By Beau Ruff
When a person endeavors to buy a piece of real property
(i.e. land and any associated buildings), the buyer would be wise to study up
on the potential liability he or she may be taking on.
Notably, the buyer should beware of liability for the
existence of hazardous materials on the land.
Most people know or can imagine that a landowner cannot
simply dump hazardous materials onto the ground without facing environmental
disaster and liability for improper disposal. This wasn’t always necessarily
A few decades back, it would have been much more common for
a property owner to, for example, throw out used motor oil on the ground
without proper disposal. In response to reckless environmental behavior, and to
a larger extent commercial and industrial ground, water, and air pollution,
Congress enacted various laws to curb the behavior and encourage cleanup
efforts, including CERCLA, the Comprehensive Environmental Response,
Compensation, and Liability Act (1980).
CERCLA addresses the release of
pollutants and contaminants and gives the Environmental Protection Agency the
power over cleanup. Various Washington state laws also control the release and
cleanup of hazardous substances, including the Washington Environmental Policy
Act, the Washington Water Pollution Control Act, the Washington Hazardous Waste
Management Act, the Washington Model Toxics Control Act, as well as various
regulations promulgated thereunder. As evidenced by the litany of laws in this
area, the broad concept of hazardous waste is a highly-regulated area.
Problematically for the land owner is the breadth of
liability for the hazardous materials. Any current land owner can be held
liable for hazardous substances on the property, even if the current land owner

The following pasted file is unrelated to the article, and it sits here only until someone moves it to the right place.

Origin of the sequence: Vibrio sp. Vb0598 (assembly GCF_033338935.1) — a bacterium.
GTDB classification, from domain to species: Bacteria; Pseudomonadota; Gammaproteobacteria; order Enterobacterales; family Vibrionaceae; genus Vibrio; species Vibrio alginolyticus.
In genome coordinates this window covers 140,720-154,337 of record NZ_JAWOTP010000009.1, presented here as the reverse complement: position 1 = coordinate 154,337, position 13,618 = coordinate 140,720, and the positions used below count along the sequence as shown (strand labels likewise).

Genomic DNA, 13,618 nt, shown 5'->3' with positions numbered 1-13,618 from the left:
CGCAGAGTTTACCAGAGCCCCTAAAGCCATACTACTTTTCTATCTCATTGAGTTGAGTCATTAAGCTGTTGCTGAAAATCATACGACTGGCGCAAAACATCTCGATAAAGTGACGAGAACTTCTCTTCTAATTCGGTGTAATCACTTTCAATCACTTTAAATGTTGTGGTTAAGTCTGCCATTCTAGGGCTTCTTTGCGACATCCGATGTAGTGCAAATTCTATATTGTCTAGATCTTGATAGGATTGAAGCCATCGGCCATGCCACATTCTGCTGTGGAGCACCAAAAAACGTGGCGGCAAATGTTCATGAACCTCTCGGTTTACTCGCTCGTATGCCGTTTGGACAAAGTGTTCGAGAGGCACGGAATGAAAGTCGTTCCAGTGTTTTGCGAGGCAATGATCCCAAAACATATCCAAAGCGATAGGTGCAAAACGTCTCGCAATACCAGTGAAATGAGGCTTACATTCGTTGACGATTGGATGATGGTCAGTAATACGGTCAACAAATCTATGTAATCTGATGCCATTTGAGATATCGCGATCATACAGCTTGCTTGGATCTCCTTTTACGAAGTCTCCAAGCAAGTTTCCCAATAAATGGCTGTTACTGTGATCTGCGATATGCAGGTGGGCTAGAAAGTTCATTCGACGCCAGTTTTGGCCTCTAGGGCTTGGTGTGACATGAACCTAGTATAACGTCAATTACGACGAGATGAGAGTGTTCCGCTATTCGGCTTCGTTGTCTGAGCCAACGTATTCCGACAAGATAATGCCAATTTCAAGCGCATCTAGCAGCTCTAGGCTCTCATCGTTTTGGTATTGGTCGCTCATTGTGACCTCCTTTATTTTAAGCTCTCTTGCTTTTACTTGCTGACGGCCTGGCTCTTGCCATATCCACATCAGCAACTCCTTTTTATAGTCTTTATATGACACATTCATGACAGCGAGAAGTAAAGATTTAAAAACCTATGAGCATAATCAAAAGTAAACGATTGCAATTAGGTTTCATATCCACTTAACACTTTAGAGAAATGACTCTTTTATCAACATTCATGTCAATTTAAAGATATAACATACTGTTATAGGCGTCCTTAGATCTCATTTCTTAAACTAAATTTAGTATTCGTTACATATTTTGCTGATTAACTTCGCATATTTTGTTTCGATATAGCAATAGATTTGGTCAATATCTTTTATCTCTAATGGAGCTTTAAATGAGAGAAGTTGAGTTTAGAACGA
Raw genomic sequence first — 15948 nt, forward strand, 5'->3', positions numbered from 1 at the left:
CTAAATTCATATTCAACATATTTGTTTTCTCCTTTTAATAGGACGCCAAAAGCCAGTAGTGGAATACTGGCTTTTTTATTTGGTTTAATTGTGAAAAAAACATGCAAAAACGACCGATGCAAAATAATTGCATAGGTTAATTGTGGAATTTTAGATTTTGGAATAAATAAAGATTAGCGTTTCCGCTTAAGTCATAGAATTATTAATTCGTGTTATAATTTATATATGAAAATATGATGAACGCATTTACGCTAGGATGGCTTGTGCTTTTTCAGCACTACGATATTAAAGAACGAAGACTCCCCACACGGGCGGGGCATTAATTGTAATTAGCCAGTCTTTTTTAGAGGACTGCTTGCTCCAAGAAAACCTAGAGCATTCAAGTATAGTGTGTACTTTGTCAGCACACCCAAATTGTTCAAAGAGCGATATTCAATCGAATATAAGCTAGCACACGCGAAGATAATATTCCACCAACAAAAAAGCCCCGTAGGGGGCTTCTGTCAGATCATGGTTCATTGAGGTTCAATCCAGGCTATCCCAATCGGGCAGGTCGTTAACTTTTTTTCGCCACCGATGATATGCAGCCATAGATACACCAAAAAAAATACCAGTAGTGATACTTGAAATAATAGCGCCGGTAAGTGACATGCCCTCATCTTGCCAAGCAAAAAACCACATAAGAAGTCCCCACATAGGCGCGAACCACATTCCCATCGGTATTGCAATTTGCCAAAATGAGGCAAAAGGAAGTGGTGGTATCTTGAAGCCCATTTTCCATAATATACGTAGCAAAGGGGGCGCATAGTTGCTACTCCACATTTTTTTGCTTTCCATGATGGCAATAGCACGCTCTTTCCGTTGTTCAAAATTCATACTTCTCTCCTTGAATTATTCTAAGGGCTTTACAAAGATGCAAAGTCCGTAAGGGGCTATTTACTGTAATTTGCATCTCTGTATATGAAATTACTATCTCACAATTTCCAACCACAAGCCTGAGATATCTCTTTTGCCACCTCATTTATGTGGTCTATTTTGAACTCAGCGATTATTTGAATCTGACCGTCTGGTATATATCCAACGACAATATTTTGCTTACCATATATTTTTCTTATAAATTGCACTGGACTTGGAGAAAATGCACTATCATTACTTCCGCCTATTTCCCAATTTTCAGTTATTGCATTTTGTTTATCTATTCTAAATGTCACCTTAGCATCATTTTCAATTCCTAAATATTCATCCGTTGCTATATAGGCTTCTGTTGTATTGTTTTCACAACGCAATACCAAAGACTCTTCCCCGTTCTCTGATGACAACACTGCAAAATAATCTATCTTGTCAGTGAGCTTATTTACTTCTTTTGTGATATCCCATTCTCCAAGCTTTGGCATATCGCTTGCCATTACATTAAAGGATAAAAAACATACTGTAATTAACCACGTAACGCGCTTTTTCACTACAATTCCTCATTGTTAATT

did not know of the hazardous substances and even if the current land owner
didn’t cause the hazardous substances to be deposited thereon.
So, a land owner is not only responsible for what he or she
does to the land and water, but the current land owner may be responsible for
what past owners did to the ground and the water.
It becomes imperative to take action to ensure when buying
property that you won’t be forced to foot the bill for past owners’
The first action item is to ensure that any purchase and
sale agreement includes certain protective provisions such as: broad promises
that the sellers have never disposed of any hazardous materials on the subject
property; broad promises that the sellers know of no hazardous materials on the
property (whether caused by the seller or not); broad promises that the sellers
have complied, in all terms, with the various state and federal hazardous
materials laws; broad promises that, if the sellers have misrepresented any of
their promises, that they will pay to make it right (indemnification for
cleanup); and an investigative period to inspect the property and sample the
ground for detecting the presence of any hazardous materials (the Phase 1 environmental
The second action item is to perform the Phase 1
environmental site assessment, or ESA. Though the law provides that current
landowners are responsible for defined pollutants on the land, it also provides
a defense if the current landowner did not cause the pollution and can
demonstrate that he or she made “all appropriate inquiries” into the land prior
to purchase. The Phase 1 ESA can be used to satisfy the innocent land owner
defense under the “all appropriate inquiries” requirement.
In the event a Phase 1 ESA identifies a recognized
environmental condition, then it will likely recommend a more robust Phase 2
The third action item is to consult your insurer and
consider whether environmental liability insurance is appropriate. The standard
general liability insurance policy usually specifically exempts environmental
liability from coverage. Accordingly, a separate type of policy, the
environmental liability insurance policy is available to assist in paying the
costs associated with the presence of environmental pollutant and paying
related settlements or judgements associated with enforcement actions.
Be sure to work with a good real estate attorney to ensure
you are protected.
Attorney Beau Ruff works for Cornerstone Wealth Strategies, a full-service independent investment management and financial planning firm in Kennewick.
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